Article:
Psoriasis is a common, chronic, non-contagious, recurring skin condition that usually takes the form of itchy, red, scaly, well-defined, thickened patches of varying sizes. These patches may appear on a small area of your body or may be very extensive, and any part of the skin on your body and on your nails can be affected. Normally the time between manufacturing and shedding skin cells is about 28 days. In psoriasis, however, this process occurs about 7 times faster; the outer cells are poorly formed and don’t shed properly and they tend to pile up on the skin producing the scale. For more information, visit Psoriasis

Many people who suffer from psoriasis dread the summer months because they don’t want to reveal any more of their skin than they absolutely have to. They would rather wear long-sleeved polo necked shirts and long pants or leggings even in the hottest temperatures, and they never sunbathe.

But actually, one of the forms of ultraviolet light given off by the sun, UVB light, can help your psoriasis! UVB does encourage skin cancers in part by reducing your immune activity in the skin. It’s the UVB light that causes your skin to burn, and it’s this reddening effect that occurs right after sun exposure that can help to heal your psoriasis. Keep in mind, though, that too much UVB can burn your skin and that can cause your psoriasis to flare. The sun also produces UVA light which can cause wrinkles, making you look older than your really are, and can also increase your risk of skin cancer. So you really need to take care even if you do find that sunshine helps your skin. You are at highest risk if you have fair or red hair and your skin does not tan easily. There’s more information about psoriasis and sunscreens.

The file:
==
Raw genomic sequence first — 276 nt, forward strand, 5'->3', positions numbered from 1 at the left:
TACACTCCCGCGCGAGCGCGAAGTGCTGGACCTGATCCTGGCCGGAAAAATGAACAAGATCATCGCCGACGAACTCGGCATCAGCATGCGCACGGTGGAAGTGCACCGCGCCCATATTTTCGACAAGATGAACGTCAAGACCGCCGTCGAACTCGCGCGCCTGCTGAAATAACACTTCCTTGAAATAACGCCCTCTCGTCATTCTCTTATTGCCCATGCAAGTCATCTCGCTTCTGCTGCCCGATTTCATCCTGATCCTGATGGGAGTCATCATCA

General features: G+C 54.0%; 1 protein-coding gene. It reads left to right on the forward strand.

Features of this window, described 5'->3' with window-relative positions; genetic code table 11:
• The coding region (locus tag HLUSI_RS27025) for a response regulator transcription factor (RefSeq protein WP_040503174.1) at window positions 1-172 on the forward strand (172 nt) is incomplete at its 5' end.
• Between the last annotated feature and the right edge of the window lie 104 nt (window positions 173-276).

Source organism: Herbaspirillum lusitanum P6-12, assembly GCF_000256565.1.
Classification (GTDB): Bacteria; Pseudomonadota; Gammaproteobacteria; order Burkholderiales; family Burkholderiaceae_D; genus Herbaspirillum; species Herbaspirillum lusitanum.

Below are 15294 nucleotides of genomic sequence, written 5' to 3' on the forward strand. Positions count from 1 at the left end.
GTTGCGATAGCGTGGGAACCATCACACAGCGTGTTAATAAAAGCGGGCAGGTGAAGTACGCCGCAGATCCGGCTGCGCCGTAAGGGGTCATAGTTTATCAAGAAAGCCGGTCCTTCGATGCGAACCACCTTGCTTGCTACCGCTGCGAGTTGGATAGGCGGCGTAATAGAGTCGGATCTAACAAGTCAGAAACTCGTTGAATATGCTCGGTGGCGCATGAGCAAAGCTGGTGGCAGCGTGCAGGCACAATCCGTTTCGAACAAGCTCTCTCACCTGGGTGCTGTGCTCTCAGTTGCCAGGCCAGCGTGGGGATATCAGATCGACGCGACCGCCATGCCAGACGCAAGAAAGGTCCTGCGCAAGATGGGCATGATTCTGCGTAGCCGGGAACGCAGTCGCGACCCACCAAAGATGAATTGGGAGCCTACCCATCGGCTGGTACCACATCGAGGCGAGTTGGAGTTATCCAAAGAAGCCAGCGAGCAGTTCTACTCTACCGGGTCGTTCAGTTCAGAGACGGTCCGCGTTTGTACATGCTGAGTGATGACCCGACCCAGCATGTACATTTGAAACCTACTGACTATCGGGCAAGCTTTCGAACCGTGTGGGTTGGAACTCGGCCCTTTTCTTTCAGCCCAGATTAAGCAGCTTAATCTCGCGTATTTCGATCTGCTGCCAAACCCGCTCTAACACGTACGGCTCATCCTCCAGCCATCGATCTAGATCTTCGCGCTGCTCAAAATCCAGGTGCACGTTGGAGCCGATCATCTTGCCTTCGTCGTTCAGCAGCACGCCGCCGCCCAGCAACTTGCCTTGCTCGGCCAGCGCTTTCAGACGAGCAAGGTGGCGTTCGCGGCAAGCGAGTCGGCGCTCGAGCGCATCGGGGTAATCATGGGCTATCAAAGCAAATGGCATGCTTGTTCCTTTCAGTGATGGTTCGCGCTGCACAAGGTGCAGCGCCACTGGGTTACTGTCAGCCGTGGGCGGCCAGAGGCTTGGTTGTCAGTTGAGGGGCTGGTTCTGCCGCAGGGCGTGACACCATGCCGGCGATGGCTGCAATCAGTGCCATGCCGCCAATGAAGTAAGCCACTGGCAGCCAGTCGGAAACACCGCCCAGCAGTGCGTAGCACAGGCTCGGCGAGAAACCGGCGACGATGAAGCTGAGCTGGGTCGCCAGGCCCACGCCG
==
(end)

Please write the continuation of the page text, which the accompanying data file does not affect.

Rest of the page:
It is very important to use a sunscreen to protect the unaffected areas of your body to prevent skin damaged and skin cancer. The American Academy of Dermatology recommends the following steps for using sunscreen on skin that is unaffected by psoriasis:

Wear a broad-spectrum (UVA and UVB) sunscreen with a sun protection factor (SPF) of at least 30.
Use sunscreen every day if you are going to be in the sun for more than 20 minutes.
Apply sunscreen to dry skin 15-30 minutes before going outdoors.
When applying sunscreen, generously coat the skin and pay particular attention to your face, ears, hands and arms.
Reapply sunscreen every 2 hours or right after swimming or strenuous activity.
Don’t forget to wear sunglasses that filter UVA and UVB rays.
If you want to try spending time in the sunshine to improve your psoriasis, experts recommend sunbathing at least 3 times/week and keeping a record of what time of day and for how long you are exposed to the sun. To get the most from the sun, give all affected areas equal and adequate exposure, but avoid overexposure. Be aware that it can take several weeks or longer to see any improvement, and it’s a good idea to see your dermatologist regularly to monitor your skin for sun damage.

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